In Utah Assets Corp. v. Dooley Bros. Association, 92 Utah, 577, 584, construing the words "fair equivalent" used in a statute identical in terms with G. L. (Ter. Ed.) c. 109A, Section 3 (a), the court, in reply to a contention that those words mean exact value, said: "No authorities are cited except Webster's definition of `equivalent' as `equal in worth or value.' The statute does not say an `exact equivalent' but a `fair one.' The use of the phrase `fair equivalent' instead of the `exact equivalent,' or such expressions as `equal in value,' suggests that the Legislature meant something other than `full value.' The qualifying term here is `fair' and implies some modification of the term `equivalent.'" In that case the debt was $10,000, and the trial judge found that the value of the property conveyed did not exceed $14,000 to $15,000, and that the defendant had paid fair consideration for the property. The judgment was affirmed. See Farmers Exchange Bank v. Oneida Manuf. Co. 202 Wis. 266; Drury v. State Capital Bank, 163 Md. 84; Wagoner v. Wallace Turnbull Corp. 306 Penn. St. 442.
In most instances where the consideration was held not to be a fair equivalent for the property and the transaction consequently was held void, the difference between the value of the property and the amount of the debt appears to have been substantial, as in Douglass Cotton Oil Co. v. Alabama Machinery & Supply Co. 205 Ala. 51, Wilmer v. Placide, 131 Md. 399, Stevens v. Cobern, 109 Texas, 574, and Elmore Milling Co. Inc. v. Carkees, 255 App. Div. (N. Y.) 410. See Buhl v. McDowell, 51 S. D. 603.
We are of opinion that by "as a fair equivalent" as prescribed
in Section 3 (a) it is not meant that the adequacy of the consideration is to be determined by weighing "the value of the goods sold and the price received in very precise scales . . . ," 24 Am. Jurisprudence Section 22, and cases cited, nor by any ratio of proportion.
In the instant case the amount of the debt is found to be $3,000. In his decision the judge states that it "was agreed that the value of William's interest in the property at the time of the transfer was" $4,000. There is no express finding as to the basis upon which that agreement was reached. We think that it is a fair inference that it was based upon the opinion of the parties. Tested thus alone, the difference between the debt and the agreed value of the property conveyed is not inconsiderable. But the extent of the interest of William in the property involved and the character of the property itself were found by the judge. The interest of William was an undivided third interest in the property. He was a tenant in common with his mother and brother. The property consisted of two tracts of farm land of about forty-four acres and seven acres respectively, the "home place," and of fifty acres of pasture land a half mile therefrom. Notwithstanding that the value of William's interest therein when he made the conveyance in question was agreed upon, we think that the judge would be justified in taking into consideration also the circumstances to which we have just referred, that he could properly take cognizance of the limited market for such undivided interests in land, the rights of cotenants to convey their particular interests to another or others and to force sales or divisions in partition proceedings, and the consequent possibility of not realizing the values placed upon them by the owners. As was said in Drury v. State Capital Bank, 163 Md. 84, 94, "the value of an undivided interest in land is not fractionally comparable to the value of an estate in severalty; and therefore the fair market value of an undivided interest cannot be said to be the corresponding aliquot portion of the fair market value of the whole tract. Thus the fair market value of an undivided one-half interest in a parcel of land whose value is $7,000 is not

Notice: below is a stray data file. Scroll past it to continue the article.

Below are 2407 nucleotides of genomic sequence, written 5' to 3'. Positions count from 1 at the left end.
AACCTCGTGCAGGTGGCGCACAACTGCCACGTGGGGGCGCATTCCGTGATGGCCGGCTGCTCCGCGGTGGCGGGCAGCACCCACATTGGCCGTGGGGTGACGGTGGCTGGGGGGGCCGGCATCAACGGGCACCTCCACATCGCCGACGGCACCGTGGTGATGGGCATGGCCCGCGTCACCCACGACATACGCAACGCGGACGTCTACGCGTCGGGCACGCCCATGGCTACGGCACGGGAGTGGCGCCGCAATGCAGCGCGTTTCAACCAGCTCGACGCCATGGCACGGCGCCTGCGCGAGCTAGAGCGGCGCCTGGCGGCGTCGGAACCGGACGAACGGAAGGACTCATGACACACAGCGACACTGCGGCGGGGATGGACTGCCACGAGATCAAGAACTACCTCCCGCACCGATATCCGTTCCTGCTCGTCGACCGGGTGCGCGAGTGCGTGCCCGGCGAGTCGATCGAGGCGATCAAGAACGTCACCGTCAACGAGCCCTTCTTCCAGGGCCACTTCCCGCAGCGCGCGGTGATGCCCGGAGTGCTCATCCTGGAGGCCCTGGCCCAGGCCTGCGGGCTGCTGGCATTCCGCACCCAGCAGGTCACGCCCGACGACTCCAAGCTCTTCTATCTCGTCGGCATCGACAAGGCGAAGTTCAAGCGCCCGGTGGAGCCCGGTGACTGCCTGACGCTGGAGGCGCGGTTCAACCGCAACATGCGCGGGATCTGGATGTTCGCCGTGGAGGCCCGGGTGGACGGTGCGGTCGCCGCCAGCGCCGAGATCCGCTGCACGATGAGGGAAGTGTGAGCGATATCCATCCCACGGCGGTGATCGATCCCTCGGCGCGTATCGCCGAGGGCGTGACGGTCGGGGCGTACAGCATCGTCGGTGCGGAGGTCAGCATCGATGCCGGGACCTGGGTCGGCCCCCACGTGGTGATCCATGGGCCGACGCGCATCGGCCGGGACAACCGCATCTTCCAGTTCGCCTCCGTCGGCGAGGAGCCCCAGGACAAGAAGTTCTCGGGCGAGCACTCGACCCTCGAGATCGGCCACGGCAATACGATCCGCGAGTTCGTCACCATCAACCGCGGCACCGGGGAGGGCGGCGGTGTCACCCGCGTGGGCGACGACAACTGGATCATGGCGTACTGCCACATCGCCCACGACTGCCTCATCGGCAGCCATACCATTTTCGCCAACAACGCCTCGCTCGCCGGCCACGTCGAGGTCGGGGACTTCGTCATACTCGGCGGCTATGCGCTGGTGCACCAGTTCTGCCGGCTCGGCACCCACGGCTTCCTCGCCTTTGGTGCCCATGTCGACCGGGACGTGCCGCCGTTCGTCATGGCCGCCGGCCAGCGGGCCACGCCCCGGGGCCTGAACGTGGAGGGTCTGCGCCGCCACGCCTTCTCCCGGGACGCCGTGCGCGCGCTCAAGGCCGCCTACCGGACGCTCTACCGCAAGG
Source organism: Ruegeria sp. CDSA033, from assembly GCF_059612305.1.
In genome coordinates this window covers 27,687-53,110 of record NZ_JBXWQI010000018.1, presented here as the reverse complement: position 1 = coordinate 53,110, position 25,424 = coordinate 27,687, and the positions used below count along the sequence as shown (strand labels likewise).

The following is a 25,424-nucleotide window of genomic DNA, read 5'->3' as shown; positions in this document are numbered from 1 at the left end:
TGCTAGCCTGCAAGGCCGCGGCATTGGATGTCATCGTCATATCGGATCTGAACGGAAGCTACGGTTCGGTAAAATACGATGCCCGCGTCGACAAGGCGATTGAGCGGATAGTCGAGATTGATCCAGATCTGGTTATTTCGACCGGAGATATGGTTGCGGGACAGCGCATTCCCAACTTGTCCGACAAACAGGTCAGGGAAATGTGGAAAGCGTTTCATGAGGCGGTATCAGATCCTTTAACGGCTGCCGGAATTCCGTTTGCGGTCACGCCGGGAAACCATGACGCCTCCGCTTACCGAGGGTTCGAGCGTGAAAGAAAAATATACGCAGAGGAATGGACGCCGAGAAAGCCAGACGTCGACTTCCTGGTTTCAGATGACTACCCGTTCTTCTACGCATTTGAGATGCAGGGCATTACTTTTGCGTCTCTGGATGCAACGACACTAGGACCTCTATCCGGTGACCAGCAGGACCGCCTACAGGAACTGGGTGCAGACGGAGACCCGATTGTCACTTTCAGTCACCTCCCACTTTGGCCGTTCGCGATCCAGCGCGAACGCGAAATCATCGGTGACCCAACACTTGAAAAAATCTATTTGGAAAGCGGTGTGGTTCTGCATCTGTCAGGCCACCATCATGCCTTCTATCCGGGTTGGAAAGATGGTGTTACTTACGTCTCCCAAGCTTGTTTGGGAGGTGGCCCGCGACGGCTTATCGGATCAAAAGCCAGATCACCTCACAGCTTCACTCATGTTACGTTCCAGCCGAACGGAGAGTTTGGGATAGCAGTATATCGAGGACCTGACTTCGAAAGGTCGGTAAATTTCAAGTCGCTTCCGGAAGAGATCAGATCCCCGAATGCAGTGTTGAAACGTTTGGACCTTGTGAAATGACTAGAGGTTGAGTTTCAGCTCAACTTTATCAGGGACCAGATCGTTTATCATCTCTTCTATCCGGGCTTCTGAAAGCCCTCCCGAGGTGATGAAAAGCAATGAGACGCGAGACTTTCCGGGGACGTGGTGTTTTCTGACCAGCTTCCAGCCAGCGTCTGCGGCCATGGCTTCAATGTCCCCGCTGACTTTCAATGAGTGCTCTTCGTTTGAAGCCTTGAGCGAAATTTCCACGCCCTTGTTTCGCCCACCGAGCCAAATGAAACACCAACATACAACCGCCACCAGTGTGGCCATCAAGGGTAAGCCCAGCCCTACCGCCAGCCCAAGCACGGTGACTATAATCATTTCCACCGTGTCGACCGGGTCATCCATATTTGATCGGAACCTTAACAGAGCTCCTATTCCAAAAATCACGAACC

ascertainable by simply halving this sum." In that case the court referred to the figure of $3,500 found by the trial judge to be the fair value of an undivided half interest as "clearly excessive."
In the instant case we think that the judge could properly treat the agreement of the parties as to value as expressions of their opinions, and that, in the light of all the facts found by the judge, and particularly of those with relation to the extent of the interest owned and conveyed by William, and of the character of the property as a whole, it cannot be said as matter of law that a fair equivalent was not given by the tenant for the property obtained from William in satisfaction of his antecedent debt to her. There was, therefore, no error of law in the ultimate conclusion of the judge that the property in question had not been fraudulently conveyed in violation of the provisions of G. L. (Ter. Ed.) c. 109A.
[Note 1] See 46 Harv. Law Rev. 411, 412, and cases cited.